Talent gap impacted by lack of STEM skills

The gap between skill levels and requirements for many 21st century jobs can be a challenge for employers, and a workforce with proper science, technology, engineering and mathematics training will be important for the future of innovation, according to recent research from Raytheon Company. The research predicted more than 8.6 million STEM jobs will exist in the U.S. by 2018, with the importance of finding qualified professionals remaining significant to employers. 

Some of the research's findings included:

  • The U.S. unemployment rate is 7.6 percent, but there are 3.6 million open jobs
  • Sixty-seven percent of manufacturing companies are experiencing a labor shortage, and half of them believe the shortage will increase in the next 3 to 5 years
  • Half of the 17-year-olds in the U.S. are not qualified to work in a modern auto plant
  • Only 42 percent of employers believe college and pre-employment training programs sufficiently prepare new graduates for the STEM needs of the workforce
  • Scientists and engineers make up 4 percent of the nation's workforce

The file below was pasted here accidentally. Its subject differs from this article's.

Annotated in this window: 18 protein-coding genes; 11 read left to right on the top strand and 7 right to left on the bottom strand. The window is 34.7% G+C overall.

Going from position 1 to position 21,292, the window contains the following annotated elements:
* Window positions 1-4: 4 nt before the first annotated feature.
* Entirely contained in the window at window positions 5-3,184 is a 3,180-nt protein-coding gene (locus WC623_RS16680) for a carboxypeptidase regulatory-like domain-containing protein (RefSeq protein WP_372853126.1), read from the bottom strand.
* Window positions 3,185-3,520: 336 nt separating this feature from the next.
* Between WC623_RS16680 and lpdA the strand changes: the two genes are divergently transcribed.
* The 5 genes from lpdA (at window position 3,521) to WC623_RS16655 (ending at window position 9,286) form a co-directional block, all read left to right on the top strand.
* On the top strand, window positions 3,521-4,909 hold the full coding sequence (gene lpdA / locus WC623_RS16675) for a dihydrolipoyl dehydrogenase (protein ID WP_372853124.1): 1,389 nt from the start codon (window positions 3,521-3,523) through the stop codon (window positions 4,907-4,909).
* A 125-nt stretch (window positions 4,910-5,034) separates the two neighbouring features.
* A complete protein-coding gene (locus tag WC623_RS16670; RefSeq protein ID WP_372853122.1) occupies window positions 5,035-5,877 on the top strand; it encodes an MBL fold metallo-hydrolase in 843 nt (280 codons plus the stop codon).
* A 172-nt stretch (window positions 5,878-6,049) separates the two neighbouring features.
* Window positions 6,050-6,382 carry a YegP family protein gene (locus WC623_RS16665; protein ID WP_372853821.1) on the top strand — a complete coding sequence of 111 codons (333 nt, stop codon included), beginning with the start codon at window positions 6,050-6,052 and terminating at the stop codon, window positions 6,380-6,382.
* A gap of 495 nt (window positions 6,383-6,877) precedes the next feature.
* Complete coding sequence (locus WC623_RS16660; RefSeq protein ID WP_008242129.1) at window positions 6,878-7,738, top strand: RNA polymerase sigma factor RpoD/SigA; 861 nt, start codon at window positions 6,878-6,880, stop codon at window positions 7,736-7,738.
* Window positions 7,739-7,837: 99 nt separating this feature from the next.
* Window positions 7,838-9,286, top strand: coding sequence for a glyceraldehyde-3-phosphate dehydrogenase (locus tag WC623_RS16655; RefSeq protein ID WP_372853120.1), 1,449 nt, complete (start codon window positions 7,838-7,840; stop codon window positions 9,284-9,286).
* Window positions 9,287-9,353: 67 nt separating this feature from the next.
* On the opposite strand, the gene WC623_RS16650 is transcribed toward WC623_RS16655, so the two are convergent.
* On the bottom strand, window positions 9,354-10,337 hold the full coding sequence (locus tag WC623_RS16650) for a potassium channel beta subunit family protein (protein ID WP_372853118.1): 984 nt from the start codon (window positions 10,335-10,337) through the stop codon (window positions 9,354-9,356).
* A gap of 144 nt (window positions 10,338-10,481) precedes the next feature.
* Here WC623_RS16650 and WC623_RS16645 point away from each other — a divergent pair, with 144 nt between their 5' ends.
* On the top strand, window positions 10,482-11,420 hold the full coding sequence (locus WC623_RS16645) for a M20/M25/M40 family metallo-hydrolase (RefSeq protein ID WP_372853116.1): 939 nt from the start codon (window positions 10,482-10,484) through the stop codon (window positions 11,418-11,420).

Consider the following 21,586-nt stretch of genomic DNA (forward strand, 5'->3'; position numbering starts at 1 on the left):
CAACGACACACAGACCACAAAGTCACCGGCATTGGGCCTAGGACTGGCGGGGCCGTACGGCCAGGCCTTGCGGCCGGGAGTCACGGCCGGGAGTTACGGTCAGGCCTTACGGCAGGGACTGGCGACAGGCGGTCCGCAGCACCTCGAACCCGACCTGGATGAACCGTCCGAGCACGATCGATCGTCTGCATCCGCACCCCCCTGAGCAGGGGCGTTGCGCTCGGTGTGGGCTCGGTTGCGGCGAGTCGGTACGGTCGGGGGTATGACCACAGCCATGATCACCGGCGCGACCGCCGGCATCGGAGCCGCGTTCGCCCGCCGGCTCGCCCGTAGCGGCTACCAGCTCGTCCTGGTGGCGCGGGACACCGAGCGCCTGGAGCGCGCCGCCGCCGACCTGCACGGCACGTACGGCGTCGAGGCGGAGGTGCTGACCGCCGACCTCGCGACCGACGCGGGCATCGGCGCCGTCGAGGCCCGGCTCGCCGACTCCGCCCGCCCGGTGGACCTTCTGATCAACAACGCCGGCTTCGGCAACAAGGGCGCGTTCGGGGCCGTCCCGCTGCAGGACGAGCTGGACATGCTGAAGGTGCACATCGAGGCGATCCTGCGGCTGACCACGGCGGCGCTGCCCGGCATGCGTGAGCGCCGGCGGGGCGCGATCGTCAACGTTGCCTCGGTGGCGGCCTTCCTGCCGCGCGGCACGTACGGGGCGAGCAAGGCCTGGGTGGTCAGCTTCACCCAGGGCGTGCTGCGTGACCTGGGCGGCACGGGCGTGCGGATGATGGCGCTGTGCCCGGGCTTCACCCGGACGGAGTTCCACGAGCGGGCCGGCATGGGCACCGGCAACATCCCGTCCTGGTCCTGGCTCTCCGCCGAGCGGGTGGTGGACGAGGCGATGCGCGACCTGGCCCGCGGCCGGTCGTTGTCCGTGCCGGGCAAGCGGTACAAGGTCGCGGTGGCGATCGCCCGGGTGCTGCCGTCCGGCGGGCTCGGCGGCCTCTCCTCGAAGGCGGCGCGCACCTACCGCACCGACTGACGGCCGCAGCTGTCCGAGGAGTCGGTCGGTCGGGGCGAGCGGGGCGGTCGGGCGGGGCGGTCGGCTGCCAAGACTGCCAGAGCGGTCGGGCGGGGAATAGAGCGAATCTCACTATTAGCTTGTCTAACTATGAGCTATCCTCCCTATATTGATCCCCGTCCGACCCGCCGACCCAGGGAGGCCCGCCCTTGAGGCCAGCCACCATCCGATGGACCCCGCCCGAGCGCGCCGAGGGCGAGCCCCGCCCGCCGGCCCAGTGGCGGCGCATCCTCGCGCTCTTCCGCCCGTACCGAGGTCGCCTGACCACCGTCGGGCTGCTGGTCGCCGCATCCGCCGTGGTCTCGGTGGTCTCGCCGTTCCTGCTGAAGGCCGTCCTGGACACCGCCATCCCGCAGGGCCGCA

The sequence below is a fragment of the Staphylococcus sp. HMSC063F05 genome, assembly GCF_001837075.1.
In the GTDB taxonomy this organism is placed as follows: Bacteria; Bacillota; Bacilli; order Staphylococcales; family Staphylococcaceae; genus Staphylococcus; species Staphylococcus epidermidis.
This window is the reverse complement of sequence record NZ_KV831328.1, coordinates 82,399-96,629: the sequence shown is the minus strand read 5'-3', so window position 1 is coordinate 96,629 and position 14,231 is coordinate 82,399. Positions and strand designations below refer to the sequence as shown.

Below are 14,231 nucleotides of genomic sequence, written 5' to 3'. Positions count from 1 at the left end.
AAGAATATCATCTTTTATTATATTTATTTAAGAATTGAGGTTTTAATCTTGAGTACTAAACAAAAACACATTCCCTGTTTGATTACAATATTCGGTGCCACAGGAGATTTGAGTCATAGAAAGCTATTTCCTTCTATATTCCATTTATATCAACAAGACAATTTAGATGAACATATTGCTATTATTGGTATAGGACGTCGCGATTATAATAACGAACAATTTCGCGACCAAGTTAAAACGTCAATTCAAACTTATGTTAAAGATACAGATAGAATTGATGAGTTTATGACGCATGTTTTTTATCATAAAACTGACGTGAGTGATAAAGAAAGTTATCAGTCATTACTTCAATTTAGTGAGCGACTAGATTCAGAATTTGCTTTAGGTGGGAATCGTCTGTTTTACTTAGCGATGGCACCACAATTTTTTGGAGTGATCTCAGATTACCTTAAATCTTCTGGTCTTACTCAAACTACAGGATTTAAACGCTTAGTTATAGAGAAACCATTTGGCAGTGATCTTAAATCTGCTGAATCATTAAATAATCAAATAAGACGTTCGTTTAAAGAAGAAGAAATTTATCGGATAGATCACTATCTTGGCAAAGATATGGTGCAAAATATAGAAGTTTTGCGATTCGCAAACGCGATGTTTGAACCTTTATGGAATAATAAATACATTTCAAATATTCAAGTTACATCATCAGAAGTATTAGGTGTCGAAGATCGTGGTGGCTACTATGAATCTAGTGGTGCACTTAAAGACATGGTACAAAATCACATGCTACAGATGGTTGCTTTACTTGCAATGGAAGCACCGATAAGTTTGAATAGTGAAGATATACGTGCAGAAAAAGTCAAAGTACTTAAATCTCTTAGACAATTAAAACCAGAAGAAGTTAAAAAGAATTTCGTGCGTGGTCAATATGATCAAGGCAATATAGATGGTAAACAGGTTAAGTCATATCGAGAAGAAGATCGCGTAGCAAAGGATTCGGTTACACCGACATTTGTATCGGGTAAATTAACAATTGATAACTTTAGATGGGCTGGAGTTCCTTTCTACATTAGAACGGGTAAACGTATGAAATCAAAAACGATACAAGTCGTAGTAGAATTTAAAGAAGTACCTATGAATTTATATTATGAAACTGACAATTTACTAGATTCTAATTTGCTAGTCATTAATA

The talent shortage is hard to deny when a recent Harvard University report found American students ranked 25th in math skills, 17th in science and 14th in reading compared to other countries. According to the Raytheon research, U.S. students are currently unprepared to meet the increasing demand for qualified STEM professionals. Many occupations require STEM skills, including photography, nutrition, and animation, which may come as a surprise to some graduates. 

Trying to bridge the STEM gap
Many believe educating children in STEM fundamentals is critical to diminishing the skills gap in technical fields, according to The Boston Globe. Rather than reading and writing skills, math, science and technology should be emphasized early on so children will be well-equipped to deal with the demands of the modern workforce. STEM is clearly important. Only 4 percent of STEM professionals are unemployed because their skill sets are in high demand.

Many companies are creating corporate initiatives to fund STEM educational programs, according to Raytheon. The importance of STEM training early on has been recognized, and many of these programs seek to involve girls and minorities who have traditionally been underrepresented in science fields. Companies and education providers will need to continue to work together to prevent the STEM skills gap from growing. While strides are being made to improve education, employers can seek the services of technical recruiters to locate top talent for STEM positions.